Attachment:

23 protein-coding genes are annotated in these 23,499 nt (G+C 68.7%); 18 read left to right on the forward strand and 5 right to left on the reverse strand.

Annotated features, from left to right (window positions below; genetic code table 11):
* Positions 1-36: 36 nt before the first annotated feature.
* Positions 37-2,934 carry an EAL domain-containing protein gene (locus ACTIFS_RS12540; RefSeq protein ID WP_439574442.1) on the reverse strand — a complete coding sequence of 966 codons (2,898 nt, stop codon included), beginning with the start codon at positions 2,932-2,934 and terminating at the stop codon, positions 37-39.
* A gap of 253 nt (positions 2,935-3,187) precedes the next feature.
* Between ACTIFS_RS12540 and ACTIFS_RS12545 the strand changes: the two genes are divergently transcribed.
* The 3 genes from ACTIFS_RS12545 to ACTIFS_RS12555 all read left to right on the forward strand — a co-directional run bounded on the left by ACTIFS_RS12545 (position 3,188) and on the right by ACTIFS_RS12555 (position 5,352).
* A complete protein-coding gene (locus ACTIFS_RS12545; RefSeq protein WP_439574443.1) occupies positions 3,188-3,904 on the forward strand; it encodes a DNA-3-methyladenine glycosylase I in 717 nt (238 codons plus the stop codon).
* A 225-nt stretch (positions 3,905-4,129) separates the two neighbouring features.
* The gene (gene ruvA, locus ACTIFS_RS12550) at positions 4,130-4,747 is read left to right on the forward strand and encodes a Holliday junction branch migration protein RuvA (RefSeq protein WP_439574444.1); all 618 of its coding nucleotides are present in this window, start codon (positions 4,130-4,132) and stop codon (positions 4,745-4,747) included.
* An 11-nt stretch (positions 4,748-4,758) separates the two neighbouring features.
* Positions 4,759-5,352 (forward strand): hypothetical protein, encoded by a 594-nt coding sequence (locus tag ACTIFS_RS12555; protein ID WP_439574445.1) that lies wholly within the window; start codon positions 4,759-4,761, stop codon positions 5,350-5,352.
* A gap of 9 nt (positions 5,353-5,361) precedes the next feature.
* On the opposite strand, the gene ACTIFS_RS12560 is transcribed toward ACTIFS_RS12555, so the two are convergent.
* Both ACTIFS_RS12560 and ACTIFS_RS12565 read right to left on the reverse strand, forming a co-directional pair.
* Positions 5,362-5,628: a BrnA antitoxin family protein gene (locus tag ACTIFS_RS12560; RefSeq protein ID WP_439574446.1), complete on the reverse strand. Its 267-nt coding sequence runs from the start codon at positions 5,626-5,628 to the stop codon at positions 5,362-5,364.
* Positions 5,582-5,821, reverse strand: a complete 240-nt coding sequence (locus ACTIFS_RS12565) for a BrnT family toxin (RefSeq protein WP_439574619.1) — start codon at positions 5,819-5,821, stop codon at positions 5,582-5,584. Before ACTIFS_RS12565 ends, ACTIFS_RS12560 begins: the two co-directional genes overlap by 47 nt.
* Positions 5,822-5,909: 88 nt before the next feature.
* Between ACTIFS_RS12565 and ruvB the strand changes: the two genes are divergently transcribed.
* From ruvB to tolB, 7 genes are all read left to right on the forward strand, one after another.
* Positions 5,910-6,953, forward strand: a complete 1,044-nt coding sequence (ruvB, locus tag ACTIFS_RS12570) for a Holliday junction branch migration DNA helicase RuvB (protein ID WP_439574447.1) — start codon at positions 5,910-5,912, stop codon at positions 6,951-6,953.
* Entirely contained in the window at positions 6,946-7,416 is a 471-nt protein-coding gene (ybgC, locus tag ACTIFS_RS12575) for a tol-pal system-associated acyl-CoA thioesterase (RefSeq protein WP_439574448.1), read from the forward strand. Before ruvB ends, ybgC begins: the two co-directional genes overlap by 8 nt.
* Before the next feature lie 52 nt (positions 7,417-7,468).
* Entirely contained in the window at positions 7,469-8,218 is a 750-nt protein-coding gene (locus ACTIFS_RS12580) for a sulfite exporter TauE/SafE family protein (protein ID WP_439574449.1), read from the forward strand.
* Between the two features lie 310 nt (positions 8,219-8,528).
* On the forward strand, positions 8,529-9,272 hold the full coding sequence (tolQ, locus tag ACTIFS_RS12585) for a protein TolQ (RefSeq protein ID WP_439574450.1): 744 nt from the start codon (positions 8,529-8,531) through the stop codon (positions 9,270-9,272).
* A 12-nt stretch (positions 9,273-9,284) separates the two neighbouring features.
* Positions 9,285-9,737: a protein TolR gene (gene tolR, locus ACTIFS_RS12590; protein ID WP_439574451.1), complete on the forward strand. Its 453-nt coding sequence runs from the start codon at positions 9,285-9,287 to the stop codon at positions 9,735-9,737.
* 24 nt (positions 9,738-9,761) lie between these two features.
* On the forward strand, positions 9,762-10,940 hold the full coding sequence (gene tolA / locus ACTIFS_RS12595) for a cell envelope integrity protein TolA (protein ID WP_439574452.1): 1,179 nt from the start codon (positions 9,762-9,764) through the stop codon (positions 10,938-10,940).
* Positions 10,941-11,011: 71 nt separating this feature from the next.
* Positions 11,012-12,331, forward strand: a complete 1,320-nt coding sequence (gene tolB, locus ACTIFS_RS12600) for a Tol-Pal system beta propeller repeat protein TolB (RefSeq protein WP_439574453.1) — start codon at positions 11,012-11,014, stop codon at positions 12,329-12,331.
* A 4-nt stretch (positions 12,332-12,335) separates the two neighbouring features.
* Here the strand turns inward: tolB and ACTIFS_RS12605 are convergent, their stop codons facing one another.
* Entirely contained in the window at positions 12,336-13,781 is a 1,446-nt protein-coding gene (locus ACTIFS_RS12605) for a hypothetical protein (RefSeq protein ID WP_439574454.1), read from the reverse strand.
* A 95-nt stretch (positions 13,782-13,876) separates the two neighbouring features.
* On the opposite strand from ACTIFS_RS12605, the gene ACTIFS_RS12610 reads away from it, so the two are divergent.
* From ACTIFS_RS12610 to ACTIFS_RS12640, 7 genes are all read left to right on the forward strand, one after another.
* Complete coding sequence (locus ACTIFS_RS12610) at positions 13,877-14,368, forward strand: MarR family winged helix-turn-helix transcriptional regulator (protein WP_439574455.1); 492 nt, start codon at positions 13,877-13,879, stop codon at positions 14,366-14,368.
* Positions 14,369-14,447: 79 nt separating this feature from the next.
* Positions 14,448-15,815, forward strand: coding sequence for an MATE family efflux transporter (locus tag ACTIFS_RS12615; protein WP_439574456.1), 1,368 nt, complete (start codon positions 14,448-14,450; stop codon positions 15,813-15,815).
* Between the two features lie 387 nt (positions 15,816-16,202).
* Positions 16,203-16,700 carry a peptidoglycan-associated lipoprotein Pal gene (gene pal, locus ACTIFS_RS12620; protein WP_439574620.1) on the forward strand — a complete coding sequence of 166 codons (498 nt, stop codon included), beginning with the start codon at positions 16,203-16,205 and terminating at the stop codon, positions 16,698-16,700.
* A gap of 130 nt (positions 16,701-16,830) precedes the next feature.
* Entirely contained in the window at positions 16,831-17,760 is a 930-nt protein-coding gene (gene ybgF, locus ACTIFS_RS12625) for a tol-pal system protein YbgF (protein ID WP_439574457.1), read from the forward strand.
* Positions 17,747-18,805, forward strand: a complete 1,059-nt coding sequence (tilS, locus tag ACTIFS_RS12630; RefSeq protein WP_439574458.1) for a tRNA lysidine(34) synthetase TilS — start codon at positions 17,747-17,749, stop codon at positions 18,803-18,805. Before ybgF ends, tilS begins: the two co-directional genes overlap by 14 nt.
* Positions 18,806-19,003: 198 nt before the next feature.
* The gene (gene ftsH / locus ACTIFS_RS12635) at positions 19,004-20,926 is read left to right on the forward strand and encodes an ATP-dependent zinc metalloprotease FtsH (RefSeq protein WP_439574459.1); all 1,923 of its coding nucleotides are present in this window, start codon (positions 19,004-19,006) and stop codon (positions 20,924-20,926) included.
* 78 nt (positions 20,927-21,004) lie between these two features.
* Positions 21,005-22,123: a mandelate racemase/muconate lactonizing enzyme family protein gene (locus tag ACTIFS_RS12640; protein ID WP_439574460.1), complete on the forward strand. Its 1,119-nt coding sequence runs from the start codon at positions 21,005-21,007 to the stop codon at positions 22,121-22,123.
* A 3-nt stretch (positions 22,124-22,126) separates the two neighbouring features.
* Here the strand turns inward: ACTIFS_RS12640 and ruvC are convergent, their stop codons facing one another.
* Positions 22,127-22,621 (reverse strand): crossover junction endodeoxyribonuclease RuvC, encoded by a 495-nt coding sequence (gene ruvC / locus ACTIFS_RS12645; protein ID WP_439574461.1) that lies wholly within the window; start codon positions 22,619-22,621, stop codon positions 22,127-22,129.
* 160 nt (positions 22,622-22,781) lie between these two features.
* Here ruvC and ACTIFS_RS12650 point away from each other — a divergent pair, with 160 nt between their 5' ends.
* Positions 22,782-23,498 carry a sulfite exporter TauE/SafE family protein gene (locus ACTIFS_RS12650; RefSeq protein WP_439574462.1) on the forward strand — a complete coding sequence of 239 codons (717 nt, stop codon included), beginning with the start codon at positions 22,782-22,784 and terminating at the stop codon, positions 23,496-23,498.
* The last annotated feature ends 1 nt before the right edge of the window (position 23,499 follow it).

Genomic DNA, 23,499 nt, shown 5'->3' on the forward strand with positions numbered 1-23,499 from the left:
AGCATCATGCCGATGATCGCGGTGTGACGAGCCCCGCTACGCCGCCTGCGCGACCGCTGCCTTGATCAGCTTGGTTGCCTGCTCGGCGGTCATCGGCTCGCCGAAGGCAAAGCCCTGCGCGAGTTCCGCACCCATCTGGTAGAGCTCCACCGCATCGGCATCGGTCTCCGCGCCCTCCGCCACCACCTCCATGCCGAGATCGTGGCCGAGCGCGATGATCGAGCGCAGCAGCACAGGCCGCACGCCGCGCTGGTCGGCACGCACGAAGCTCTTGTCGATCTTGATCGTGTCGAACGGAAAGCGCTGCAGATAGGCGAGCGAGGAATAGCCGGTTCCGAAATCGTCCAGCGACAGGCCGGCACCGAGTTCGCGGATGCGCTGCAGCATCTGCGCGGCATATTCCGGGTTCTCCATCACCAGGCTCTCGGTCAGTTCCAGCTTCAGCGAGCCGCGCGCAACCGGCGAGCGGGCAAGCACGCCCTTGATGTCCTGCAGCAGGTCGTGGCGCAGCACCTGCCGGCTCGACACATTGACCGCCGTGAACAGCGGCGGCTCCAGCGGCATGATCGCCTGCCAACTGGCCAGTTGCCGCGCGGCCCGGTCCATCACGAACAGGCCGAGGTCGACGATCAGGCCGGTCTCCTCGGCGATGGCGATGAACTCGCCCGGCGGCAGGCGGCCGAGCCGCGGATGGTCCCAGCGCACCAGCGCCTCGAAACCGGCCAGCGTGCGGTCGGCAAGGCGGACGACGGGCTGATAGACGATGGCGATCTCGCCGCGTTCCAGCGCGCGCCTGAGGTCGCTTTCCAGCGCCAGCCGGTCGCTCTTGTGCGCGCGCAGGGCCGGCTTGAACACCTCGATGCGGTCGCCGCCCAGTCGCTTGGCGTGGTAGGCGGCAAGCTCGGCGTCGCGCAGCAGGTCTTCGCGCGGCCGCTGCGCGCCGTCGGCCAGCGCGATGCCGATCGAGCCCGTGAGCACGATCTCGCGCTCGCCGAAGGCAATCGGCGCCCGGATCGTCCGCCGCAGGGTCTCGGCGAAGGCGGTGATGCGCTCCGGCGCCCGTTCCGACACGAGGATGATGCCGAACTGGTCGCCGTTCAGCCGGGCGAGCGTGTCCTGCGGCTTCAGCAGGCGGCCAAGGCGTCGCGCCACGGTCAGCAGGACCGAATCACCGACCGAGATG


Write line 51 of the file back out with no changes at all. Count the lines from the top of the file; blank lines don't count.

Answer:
* A 3-nt stretch (positions 22,124-22,126) separates the two neighbouring features.